Despite enormous economic fluctuations through three separate boom and bust cycles Alberta government spending on digital computing has been on a steady upward trend since the first System 360 services contract got signed in the 1960s - and the current bust isn't likely to affect that. The reason for this is simple: the only options the political decision makers get to hear about are those vetted by the primary beneficiaries of the spending - meaning that if you work in the Alberta government's data processing environment, you can pretty much treat annual budget growth as a given no matter how bad the economy gets.
You, on the other hand, are probably not quite so blessedly insulated from reality - meaning that the economic chaos we're seeing these days is probably going to affect your willingness to implement options you would otherwise never consider.
To help that kind of free thinking along, I'd like to offer a subversive suggestion: if the push has gone out of your markets a bit, and therefore your users aren't all that busy anyway, why not soak up some of that time by freezing wintel and mainframe expenditures and moving to save some bucks by converting a majority of wintel users to something a little better and a little cheaper? Like Lintel, OpenOffice, and/or whatever other free applications work for you?
Freezing expenditures where you can and going to Lintel where it makes sense won't do much for you on manpower costs - but if you can find ways to freeze or reduce your evergreen costs over a one or two year horizon without creating a cliff at the end, then your actions will free up corporate credit capacity and working capital.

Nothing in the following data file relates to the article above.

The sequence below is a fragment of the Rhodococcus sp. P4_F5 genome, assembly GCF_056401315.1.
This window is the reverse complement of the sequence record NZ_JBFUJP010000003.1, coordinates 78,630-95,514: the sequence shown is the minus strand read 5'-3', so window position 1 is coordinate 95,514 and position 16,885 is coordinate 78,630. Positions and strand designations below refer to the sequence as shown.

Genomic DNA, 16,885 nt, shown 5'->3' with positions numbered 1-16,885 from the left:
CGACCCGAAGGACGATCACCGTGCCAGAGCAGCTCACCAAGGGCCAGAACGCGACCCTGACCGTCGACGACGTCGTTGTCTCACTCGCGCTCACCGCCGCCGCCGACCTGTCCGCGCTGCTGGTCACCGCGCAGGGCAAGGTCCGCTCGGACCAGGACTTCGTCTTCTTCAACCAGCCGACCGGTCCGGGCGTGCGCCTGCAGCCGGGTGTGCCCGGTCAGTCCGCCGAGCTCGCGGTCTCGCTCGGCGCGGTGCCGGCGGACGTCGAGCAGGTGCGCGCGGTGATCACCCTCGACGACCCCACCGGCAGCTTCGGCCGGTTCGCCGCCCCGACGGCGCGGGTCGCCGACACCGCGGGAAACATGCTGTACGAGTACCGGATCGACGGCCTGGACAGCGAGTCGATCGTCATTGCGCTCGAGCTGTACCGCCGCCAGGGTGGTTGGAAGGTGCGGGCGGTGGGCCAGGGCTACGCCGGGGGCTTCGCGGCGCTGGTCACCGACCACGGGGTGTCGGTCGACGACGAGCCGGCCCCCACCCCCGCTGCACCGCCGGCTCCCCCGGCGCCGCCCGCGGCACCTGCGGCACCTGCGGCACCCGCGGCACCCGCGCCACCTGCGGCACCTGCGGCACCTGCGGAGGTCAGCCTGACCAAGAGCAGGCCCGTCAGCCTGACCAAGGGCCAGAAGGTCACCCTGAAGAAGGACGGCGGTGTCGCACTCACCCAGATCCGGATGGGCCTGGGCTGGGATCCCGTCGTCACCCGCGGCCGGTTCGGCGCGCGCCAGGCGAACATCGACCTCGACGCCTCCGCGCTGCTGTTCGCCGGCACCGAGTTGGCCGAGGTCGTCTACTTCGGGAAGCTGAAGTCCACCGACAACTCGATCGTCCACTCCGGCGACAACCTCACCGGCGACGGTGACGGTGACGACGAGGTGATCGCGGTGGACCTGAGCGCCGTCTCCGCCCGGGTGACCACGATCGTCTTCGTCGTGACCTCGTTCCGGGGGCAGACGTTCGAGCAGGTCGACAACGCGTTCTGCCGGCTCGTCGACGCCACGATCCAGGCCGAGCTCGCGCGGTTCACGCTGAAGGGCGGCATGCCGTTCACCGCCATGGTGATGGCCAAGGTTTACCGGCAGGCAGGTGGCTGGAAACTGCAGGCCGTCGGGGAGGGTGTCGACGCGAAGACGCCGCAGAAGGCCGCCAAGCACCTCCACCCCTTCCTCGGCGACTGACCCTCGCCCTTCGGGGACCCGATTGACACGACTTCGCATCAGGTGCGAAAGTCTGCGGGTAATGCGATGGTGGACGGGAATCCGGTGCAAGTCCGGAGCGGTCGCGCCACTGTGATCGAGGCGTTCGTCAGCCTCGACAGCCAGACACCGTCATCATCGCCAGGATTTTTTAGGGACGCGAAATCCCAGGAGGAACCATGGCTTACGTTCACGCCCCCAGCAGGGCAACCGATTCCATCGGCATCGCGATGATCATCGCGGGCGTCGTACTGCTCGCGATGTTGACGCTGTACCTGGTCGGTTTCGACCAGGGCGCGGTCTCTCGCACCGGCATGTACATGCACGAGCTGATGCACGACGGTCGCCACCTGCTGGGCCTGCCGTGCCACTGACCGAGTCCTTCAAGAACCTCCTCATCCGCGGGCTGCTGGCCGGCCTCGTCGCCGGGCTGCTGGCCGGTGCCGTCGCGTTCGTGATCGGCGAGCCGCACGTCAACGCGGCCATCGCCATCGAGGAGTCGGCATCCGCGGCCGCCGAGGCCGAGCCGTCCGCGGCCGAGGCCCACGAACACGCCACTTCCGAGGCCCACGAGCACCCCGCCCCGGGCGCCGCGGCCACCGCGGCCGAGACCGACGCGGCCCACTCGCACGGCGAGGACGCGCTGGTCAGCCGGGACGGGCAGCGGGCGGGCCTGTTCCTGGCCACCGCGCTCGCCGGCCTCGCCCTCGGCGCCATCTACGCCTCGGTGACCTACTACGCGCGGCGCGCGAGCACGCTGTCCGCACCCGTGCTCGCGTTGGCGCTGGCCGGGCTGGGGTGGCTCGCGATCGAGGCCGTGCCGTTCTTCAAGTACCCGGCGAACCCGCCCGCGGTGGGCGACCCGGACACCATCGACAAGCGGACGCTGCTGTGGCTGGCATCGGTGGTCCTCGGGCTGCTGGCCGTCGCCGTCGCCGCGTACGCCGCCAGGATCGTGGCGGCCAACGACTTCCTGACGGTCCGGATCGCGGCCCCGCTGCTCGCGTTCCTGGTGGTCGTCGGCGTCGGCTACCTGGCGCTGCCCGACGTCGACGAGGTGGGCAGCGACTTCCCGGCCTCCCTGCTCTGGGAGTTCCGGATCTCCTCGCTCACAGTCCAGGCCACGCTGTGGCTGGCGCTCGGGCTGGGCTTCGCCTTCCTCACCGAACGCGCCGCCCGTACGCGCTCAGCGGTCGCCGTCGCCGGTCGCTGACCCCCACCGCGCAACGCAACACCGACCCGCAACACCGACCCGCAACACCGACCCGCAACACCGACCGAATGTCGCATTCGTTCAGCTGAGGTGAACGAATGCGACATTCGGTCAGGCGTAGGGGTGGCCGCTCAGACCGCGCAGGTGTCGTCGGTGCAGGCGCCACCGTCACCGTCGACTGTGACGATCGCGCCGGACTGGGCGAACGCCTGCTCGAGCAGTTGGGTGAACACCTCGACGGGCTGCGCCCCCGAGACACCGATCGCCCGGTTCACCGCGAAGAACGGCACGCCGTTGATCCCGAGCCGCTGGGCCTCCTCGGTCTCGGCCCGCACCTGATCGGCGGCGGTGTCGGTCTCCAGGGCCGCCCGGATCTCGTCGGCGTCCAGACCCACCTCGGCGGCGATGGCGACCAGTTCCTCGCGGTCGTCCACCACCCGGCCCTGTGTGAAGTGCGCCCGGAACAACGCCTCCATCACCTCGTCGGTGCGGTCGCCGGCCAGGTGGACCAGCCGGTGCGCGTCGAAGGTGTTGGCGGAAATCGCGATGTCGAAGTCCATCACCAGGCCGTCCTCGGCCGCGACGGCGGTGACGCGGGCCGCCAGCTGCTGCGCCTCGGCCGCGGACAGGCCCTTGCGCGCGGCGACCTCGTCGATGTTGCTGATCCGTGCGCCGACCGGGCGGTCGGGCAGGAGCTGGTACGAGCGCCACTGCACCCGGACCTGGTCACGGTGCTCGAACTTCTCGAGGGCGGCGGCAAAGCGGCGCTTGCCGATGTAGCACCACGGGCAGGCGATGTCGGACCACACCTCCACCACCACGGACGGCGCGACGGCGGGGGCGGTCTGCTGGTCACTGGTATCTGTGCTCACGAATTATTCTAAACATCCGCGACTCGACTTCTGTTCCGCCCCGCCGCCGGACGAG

The actual opportunities are as varied as businesses and markets, but consider the simple stuff: most manufacturing, retail, and distribution businesses have overwhelming majorities of non power users - people who couldn't care less what their PCs run as long as they work. Converting a few hundred plant PCs to lintel doesn't sound like much and won't make your life in IT easier, but do it right and you'll reduce user computer frustration while pushing hardware upgrades back a few years and avoiding a round of Microsoft licensing.
Depending on how big your business is and what you do, that kind of thing can mean freeing corporate resources to support a new sales push, an improved production process, or something else that makes money - money that keeps you, and everybody else in IT, employed.
So how do you sell this? To top management on cash, to your own people as a way to gain marketable skills, and to users as what it is: your contribution to helping them keep their jobs.
This particular bottom line on recession is simple: if you can't come and work for the data processing managers in charge of government IT, doing anything and everything you can now to hunker down on cash while supporting your users and your business is not just the next best thing, it could be the key to keeping your job.